How to send simple commands to arduino nano 33 ble from phone bluetooth app with buttons

I'm new to bluetooth on arduino (and in general), and I'd like to get some pointers on how to approach something that I would consider quite simple.

I have the simple peripheral examples working (battery monitor and LED). I used the "nRF Connect" app on my Android phone to connect and read the battery data, or turn on/off the LED. All good and well.

This is great for demonstrating the capability and for debugging the buetooth connection. But if I want to control a robot (forward, reverse, turn right, turn left, etc.), I don't see myself typing a 1 or a 0 in the form every time. Of course one could write an app for Android, but I would hope that if I don't need anything fancy, there should be an app out there that allows you to assign buttons and automate sending the values?

It seemed that the Adafruit Bluefruit Connect app does just that, but it requires a UART connection to the bluetooth module. That's standard for the Adafruit bluetooth modules, but the Arduino nano 33 BLE does not do that.

I also tried the "Serial Bluetooth Terminal", but it requires a serial connection through bluetooth. After reading a few posts it seems that I could do that, but that's not the most optimal way of transmitting data over BLE.

So I'm a little loss here. Can someone give me a few pointers on what direction I should take?
I don't mind a steep learning curve, but I'd like to make sure I'm climbing the right hill! :wink:


OK the simple way install my free pfodDesigner app and use it to generate the Arduino code for you for a nano33BLE
Then you can either use my paid pfodApp OR just use Nordic's nRF UART app to send the commands expected.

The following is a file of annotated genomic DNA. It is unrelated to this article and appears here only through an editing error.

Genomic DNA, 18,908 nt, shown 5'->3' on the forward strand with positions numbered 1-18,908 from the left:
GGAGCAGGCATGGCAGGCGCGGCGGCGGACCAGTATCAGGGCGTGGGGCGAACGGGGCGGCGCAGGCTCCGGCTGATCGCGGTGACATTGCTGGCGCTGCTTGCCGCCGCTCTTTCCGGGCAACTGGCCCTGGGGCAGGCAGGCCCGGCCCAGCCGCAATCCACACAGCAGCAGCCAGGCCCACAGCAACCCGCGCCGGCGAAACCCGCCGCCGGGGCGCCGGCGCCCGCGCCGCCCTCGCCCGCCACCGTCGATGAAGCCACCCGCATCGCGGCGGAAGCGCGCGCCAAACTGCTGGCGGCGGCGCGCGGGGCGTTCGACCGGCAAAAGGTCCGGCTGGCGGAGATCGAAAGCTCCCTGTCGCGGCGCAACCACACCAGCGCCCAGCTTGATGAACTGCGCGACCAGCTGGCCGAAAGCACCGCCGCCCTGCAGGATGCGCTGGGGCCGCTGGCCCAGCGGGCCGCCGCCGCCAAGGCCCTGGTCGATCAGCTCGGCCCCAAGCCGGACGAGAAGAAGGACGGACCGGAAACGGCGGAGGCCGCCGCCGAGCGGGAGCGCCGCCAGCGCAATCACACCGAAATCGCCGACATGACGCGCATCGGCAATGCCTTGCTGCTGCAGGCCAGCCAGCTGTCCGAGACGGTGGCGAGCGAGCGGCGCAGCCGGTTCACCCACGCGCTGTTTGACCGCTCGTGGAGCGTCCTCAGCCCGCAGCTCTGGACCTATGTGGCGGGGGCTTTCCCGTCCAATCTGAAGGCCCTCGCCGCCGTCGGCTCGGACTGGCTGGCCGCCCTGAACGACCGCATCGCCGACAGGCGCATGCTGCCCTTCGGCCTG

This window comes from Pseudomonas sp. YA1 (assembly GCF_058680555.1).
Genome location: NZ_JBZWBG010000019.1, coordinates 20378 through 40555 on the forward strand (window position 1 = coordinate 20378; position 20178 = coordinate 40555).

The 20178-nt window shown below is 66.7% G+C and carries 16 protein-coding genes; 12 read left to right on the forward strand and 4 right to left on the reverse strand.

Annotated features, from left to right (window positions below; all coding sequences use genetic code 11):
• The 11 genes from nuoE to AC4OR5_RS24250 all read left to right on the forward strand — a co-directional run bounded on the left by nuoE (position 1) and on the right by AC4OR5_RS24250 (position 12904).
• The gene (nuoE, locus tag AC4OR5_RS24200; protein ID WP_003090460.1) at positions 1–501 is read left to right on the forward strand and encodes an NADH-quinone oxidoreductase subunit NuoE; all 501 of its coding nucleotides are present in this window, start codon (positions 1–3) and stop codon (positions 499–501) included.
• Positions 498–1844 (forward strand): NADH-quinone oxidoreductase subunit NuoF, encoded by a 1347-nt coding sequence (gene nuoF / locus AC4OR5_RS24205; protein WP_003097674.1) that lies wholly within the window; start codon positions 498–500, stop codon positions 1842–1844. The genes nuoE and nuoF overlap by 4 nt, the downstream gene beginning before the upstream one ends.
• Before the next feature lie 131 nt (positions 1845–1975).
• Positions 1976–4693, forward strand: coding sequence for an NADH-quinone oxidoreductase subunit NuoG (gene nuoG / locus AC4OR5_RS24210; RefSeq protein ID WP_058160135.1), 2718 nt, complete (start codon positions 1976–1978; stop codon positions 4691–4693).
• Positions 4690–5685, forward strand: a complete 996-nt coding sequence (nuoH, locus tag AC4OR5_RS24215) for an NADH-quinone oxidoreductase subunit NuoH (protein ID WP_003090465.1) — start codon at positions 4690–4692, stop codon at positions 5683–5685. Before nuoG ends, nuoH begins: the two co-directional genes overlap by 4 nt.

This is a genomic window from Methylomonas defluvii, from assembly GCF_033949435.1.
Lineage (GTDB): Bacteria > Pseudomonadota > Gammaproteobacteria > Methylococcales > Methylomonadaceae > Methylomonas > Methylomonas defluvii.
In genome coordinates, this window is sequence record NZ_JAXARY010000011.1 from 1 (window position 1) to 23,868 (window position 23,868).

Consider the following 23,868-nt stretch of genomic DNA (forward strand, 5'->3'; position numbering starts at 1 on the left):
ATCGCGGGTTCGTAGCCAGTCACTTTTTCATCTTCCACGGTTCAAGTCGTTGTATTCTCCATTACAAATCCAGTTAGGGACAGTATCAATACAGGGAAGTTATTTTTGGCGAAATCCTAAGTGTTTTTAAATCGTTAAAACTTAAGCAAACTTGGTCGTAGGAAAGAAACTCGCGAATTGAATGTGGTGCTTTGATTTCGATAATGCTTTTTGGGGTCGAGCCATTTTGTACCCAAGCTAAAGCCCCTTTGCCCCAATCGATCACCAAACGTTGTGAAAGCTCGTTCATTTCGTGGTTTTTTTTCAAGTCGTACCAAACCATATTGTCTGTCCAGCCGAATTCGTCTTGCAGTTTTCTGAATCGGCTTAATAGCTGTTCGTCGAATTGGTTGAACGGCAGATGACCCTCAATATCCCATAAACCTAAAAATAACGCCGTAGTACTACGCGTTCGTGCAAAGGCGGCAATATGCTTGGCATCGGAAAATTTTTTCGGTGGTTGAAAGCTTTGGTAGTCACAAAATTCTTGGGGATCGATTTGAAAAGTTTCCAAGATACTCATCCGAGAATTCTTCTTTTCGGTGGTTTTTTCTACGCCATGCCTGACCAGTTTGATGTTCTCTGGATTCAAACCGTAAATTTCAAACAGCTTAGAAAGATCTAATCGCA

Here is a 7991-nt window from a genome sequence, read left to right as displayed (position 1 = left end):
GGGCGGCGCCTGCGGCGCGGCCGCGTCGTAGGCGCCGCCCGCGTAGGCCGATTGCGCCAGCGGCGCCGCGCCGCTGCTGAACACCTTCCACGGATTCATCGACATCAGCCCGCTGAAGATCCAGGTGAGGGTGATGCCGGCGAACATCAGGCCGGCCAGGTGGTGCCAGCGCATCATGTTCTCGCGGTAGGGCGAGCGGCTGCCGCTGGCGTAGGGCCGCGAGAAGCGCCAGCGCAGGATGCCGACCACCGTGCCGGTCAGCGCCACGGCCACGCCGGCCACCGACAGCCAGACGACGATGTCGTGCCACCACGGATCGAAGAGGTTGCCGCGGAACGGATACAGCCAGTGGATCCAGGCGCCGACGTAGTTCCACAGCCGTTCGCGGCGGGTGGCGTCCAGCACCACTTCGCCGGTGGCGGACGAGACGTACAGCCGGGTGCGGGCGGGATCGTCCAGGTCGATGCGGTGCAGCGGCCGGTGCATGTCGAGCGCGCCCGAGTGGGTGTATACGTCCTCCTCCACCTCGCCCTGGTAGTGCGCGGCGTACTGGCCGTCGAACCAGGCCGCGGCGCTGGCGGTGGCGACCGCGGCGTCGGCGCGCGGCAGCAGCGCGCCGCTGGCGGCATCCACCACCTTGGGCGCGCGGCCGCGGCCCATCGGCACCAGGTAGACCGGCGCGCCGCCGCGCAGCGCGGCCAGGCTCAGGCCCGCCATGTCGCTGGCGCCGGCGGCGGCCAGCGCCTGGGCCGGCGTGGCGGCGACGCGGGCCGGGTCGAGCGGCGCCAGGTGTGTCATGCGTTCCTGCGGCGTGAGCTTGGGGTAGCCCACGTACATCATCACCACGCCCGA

The pfod commands all look like {... } See the spec for all the details
If you want something simpler you can remove the pfodParser code from the Arduino sketch and just read the text coming from the BLE serial connection and act on that

If I understand the Bluetooth SiG web page you need to pay a fee to sell any GATT-based Profile Client (app). That could explain why there are so few BLE apps out there. You can write your own and use it without Bluetooth SiG knowing about it but as soon as you publish it in a store you risk some lawyer sending you a letter. This is just my guess and not any legal advice.

Interesting. The Nordic UART is NOT a "Bluetooth SIG adopted GATT-based Profile" so all should be good. Branding may be an issue? Perhaps Ble instead or B?E or B*E
No one has contacted me about pfodApp yet.

Lawyers cost money, so nobody pays them to actively search for every little infringement. That is why I said you risk getting a letter. You might never get one but you cannot be sure. They are likely busy collecting fees for products that sell millions of units. Then there is a chance they get paid. :slight_smile:

Thanks, I will give that a try.
Is the generated code clean and readable enough to be modified and incorporated into a larger project?